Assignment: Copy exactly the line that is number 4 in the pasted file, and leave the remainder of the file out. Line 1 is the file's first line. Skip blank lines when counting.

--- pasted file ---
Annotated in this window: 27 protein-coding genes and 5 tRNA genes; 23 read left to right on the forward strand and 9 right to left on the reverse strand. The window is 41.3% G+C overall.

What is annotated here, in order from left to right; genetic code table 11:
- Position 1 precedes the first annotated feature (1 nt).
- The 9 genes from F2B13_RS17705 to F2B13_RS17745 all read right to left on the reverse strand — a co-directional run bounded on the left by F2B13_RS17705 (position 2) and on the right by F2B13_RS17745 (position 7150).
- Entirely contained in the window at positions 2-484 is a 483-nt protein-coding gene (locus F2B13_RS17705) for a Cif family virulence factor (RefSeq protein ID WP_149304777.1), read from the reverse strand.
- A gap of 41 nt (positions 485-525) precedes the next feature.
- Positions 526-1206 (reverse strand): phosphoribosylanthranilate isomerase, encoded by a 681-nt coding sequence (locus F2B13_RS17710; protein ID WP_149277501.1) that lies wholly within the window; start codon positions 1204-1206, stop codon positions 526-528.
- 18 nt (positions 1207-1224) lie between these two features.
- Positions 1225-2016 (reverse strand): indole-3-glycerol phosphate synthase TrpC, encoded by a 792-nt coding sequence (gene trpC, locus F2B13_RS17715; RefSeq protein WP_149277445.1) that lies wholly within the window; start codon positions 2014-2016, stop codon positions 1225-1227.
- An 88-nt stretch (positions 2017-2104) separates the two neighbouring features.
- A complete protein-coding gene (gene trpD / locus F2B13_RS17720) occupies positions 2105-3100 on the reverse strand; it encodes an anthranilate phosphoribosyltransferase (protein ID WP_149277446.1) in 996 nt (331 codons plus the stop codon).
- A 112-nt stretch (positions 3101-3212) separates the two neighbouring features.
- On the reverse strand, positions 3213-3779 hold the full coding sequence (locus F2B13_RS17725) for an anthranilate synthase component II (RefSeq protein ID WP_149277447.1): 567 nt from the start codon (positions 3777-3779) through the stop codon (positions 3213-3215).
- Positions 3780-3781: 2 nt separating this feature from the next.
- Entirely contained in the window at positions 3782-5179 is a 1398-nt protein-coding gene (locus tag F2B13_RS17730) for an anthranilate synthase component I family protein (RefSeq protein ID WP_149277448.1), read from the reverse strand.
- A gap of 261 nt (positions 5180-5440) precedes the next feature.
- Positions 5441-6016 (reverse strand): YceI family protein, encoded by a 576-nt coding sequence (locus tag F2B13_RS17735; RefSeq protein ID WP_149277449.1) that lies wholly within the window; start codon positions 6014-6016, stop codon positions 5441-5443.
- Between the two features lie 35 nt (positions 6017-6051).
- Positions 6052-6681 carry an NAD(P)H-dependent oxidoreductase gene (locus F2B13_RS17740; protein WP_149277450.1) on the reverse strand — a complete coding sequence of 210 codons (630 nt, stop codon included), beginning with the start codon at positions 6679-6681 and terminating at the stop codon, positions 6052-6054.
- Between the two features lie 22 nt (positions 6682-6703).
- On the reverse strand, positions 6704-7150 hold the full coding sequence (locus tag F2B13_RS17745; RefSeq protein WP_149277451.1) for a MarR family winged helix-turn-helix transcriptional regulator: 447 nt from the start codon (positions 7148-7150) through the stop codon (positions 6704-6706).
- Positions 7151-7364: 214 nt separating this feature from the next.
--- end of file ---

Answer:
- The 9 genes from F2B13_RS17705 to F2B13_RS17745 all read right to left on the reverse strand — a co-directional run bounded on the left by F2B13_RS17705 (position 2) and on the right by F2B13_RS17745 (position 7150).